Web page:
Dr. Okechukwu completed her doctoral studies in the Department of Society, Human Development, and Health at Harvard School of Public Health in June 2008 and was then awarded a two-year postdoctoral fellowship from the Robert Wood Johnson Foundation Health and Society Scholars Program. During her Robert Wood Johnson Fellowship, Dr. Okechukwu was based at the University of California, Berkeley, School of Public Health and the University of California, San Francisco, School of Medicine. Previously she earned a bachelor of science in nursing from the University of Maryland and a master of science in nursing and master of public health from the Johns Hopkins Bloomberg School of Public Health.
Dr. Okechukwu investigates how work environments influence the health and cancer prevention behaviors of working populations—with a special focus on the working class (i.e. blue-collar and service workers). She also works on global tobacco control, especially as it relates to tobacco industry practices in African countries.
Her research studies involve collection and analysis of observational epidemiologic data as well as design and evaluation of public health interventions. She has led and/or collaborated on a number of studies including two separate intervention studies designed to reduce: (a) workplace violence among community health nurses and (b) smoking among blue-collar apprentices. The chief goal underlying Dr. Okechukwu’s research is to promote optimal health and reduce health disparities by developing empirical findings that can be translated into population health interventions. For her future research agenda, she plans to explore other issues that affect the health of working-class populations, using transdisciplinary approaches and both qualitative and quantitative research methods.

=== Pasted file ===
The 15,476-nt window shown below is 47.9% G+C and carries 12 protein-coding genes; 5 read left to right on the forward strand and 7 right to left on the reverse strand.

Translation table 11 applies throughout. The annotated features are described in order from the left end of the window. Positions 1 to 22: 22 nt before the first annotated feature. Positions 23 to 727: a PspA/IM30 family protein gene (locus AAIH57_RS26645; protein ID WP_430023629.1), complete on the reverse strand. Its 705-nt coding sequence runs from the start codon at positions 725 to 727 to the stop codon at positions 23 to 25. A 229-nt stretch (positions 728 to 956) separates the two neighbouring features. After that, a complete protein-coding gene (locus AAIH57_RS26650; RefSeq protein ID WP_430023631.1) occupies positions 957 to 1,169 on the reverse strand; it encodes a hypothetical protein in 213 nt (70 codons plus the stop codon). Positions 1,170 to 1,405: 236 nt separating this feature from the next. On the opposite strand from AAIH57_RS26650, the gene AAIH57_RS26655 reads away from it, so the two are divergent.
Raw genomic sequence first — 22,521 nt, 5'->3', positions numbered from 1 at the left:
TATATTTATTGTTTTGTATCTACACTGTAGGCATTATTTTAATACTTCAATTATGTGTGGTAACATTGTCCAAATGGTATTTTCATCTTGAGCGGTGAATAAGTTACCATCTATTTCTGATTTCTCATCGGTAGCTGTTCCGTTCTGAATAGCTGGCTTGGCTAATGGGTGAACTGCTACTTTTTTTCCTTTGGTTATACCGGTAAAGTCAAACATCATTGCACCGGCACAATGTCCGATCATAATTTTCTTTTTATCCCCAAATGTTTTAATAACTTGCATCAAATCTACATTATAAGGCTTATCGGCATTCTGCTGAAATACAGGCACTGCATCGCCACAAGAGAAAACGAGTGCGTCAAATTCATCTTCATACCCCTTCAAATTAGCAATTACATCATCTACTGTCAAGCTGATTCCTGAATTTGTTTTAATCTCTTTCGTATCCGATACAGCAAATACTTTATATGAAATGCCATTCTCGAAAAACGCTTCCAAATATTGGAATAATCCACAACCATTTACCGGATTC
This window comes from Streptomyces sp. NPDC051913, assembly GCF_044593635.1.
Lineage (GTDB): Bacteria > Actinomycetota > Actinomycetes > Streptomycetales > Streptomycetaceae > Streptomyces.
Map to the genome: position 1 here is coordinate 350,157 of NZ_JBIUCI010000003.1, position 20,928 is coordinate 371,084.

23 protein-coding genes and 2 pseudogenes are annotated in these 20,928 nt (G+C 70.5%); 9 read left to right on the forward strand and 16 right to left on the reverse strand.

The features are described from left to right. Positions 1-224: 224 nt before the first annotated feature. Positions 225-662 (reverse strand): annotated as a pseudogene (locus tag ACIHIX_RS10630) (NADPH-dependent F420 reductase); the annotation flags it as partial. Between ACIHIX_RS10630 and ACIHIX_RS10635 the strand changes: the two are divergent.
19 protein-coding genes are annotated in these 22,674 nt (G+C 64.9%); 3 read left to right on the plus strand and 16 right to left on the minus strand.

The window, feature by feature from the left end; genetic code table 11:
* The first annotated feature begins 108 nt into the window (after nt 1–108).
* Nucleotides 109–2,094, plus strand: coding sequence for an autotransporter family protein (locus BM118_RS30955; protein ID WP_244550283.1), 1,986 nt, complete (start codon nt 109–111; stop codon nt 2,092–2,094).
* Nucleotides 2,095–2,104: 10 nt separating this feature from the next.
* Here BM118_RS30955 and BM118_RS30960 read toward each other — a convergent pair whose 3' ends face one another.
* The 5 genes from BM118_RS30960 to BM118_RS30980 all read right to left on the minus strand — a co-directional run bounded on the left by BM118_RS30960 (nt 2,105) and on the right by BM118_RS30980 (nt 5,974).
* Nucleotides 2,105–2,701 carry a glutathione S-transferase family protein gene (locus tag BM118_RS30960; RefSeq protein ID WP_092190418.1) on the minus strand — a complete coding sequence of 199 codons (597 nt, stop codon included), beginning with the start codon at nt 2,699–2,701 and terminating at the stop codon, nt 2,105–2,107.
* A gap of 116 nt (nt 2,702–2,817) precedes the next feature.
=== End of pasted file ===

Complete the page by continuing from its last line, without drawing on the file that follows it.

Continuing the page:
In addition to the prestigious Robert Wood Johnson Fellowship, Dr. Okechukwu received the Thomas D. Cabot Academic Scholarship from HSPH, the HSPH Student Recognition Award, and Association of Schools of Public Health/CDC and NCI fellowships, among others.